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And she had not once been in the workpeople's barracks. There, she was told, it was damp; there were bugs, debauchery, anarchy. It was an astonishing thing: a thousand roubles were spent annually on keeping the barracks in good order, yet, if she were to believe the anonymous letters, the condition of the workpeople was growing worse and worse every year.
"There was more order in my father's day," thought Anna Akimovna, as she drove out of the yard, "because he had been a workman himself. I know nothing about it and only do silly things."
She felt depressed again, and was no longer glad that she had come, and the thought of the lucky man upon whom fifteen hundred roubles would drop from heaven no longer struck her as original and amusing. To go to some Tchalikov or other, when at home a business worth a million was gradually going to pieces and being ruined, and the workpeople in the barracks were living worse than convicts, meant doing something silly and cheating her conscience. Along the highroad and across the fields near it, workpeople from the neighbouring cotton and paper factories were walking towards the lights of the town. There was the sound of talk and laughter in the frosty air. Anna Akimovna looked at the women and young people, and she suddenly felt a longing for a plain rough life among a crowd. She recalled vividly that far-away time when she used to be called Anyutka, when she was a little girl and used to lie under the same quilt with her mother, while a washerwoman who lodged with them used to wash clothes in the next room; while through the thin walls there came from the neighbouring flats sounds of laughter, swearing, children's crying, the accordion, and the whirr of carpenters' lathes and sewing-machines; while her father, Akim Ivanovitch, who was clever at almost every craft, would be soldering something near the stove, or drawing or planing, taking no notice whatever of the noise and stuffiness. And she longed to wash, to iron, to run to the shop and the tavern as she used to do every day when she lived with her mother. She ought to have been a work-girl and not the factory owner! Her big house with its chandeliers and pictures; her footman Mishenka, with his glossy moustache and swallowtail coat; the devout and dignified Varvarushka, and smooth-tongued Agafyushka; and the young people of both sexes who came almost every day to ask her for money, and with whom she always for some reason felt guilty; and the clerks, the doctors, and the ladies who were charitable at her expense, who flattered her and secretly despised her for her humble origin-- how wearisome and alien it all was to her!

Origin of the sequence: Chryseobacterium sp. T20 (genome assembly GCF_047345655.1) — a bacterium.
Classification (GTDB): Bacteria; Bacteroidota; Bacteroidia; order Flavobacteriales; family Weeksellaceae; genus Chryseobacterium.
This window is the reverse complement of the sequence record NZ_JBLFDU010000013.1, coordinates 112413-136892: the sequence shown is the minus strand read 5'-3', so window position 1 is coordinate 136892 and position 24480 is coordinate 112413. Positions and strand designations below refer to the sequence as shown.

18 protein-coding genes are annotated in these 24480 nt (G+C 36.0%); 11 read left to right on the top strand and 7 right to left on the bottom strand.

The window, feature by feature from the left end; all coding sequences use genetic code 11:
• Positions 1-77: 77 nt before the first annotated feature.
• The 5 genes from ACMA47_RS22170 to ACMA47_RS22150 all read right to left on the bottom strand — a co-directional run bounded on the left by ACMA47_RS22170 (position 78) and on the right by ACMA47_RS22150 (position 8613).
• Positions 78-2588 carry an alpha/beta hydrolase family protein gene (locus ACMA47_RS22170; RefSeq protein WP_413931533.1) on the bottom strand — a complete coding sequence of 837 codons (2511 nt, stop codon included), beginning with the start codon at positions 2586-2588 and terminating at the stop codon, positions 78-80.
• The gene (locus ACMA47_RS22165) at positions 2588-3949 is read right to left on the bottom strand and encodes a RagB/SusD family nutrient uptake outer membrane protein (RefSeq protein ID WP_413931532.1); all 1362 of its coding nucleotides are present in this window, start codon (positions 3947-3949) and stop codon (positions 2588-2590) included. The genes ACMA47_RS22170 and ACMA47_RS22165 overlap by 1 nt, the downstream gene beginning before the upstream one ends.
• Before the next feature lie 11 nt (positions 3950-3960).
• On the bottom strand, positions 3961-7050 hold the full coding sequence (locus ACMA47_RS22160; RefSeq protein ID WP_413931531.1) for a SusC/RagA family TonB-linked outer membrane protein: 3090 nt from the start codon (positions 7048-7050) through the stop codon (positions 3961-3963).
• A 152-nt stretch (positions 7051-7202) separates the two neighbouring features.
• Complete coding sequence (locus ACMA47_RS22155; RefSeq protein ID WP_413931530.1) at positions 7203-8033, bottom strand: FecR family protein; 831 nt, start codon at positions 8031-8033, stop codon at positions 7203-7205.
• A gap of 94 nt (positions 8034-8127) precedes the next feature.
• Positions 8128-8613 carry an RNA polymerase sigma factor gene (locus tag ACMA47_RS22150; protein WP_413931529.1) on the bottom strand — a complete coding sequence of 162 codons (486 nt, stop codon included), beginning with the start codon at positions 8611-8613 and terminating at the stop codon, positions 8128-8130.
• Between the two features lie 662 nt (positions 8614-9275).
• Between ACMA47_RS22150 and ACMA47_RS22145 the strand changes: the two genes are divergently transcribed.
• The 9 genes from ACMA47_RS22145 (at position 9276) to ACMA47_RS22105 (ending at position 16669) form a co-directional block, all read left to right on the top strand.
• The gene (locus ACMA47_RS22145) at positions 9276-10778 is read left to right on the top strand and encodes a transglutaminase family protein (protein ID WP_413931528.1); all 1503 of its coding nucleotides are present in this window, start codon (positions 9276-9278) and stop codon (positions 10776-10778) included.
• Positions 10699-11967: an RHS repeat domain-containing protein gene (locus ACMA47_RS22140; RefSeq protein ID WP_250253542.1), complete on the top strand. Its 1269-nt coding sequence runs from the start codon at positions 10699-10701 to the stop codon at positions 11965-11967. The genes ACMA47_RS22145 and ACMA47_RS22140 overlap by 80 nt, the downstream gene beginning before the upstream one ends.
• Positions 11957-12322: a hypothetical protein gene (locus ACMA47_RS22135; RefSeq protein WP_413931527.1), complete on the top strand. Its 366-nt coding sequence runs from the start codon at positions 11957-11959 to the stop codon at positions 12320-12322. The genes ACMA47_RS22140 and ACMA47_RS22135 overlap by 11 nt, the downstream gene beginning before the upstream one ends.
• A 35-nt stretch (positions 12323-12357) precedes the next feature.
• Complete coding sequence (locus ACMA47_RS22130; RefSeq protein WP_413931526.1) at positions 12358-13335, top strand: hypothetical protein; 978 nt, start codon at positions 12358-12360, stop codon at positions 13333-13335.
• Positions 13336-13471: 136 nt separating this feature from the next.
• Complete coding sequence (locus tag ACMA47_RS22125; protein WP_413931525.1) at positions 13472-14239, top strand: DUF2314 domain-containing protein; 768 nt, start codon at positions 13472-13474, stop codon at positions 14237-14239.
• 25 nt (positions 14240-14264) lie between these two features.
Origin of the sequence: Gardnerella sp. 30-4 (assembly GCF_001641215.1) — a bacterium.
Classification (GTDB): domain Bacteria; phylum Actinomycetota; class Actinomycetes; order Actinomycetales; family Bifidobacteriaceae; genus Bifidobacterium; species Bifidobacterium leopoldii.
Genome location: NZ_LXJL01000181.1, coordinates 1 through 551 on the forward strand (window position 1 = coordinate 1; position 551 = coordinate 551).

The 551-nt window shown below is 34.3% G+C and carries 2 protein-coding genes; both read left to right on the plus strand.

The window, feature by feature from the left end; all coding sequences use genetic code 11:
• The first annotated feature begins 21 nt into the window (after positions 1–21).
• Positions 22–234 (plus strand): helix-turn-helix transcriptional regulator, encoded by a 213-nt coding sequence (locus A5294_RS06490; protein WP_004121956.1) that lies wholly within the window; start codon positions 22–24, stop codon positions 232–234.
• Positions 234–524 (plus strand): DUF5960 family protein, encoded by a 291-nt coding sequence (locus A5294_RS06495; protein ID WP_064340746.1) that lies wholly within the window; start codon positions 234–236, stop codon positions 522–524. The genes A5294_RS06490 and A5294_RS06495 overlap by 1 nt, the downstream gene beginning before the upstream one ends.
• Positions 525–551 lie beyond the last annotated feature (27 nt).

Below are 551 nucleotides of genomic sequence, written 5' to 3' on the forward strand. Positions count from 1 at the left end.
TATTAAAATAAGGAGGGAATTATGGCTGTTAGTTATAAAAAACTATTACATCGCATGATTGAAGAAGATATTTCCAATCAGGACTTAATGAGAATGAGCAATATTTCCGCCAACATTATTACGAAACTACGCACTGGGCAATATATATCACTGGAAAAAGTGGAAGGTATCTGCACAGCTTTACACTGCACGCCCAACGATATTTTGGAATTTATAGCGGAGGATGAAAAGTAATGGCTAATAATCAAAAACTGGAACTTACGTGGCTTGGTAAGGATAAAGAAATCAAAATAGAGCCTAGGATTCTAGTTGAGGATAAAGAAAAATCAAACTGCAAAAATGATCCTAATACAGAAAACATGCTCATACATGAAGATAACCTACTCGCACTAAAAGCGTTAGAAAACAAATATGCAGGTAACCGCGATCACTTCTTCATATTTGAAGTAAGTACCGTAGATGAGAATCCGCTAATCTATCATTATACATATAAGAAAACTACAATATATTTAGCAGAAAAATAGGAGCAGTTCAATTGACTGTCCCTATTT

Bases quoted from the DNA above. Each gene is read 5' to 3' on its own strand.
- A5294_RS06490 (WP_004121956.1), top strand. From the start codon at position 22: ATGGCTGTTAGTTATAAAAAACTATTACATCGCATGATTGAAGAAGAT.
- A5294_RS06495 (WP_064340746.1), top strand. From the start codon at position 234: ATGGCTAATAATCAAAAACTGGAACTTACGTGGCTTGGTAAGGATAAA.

Here was the railway crossing and the city gate; then came houses alternating with kitchen gardens; and at last the broad street where stood the renowned Gushtchin's Buildings. The street, usually quiet, was now on Christmas Eve full of life and movement. The eating-houses and beer-shops were noisy. If some one who did not belong to that quarter but lived in the centre of the town had driven through the street now, he would have noticed nothing but dirty, drunken, and abusive people; but Anna Akimovna, who had lived in those parts all her life, was constantly recognizing in the crowd her own father or mother or uncle. Her father was a soft fluid character, a little fantastical, frivolous, and irresponsible. He did not care for money, respectability, or power; he used to say that a working man had no time to keep the holy-days and go to church; and if it had not been for his wife, he would probably never have gone to confession, taken the sacrament or kept the fasts. While her uncle, Ivan Ivanovitch, on the contrary, was like flint; in everything relating to religion, politics, and morality, he was harsh and relentless, and kept a strict watch, not only over himself, but also over all his servants and acquaintances. God forbid that one should go into his room without crossing oneself before the ikon! The luxurious mansion in which Anna Akimovna now lived he had always kept locked up, and only opened it on great holidays for important visitors, while he lived himself in the office, in a little room covered with ikons. He had leanings towards the Old Believers, and was continually entertaining priests and bishops of the old ritual, though he had been christened, and married, and had buried his wife in accordance with the Orthodox rites. He disliked Akim, his only brother and his heir, for his frivolity, which he called simpleness and folly, and for his indifference to religion. He treated him as an inferior, kept him in the position of a workman, paid him sixteen roubles a month. Akim addressed his brother with formal respect, and on the days of asking forgiveness, he and his wife and daughter bowed down to the ground before him. But three years before his death Ivan Ivanovitch had drawn closer to his brother, forgave his shortcomings, and ordered him to get a governess for Anyutka.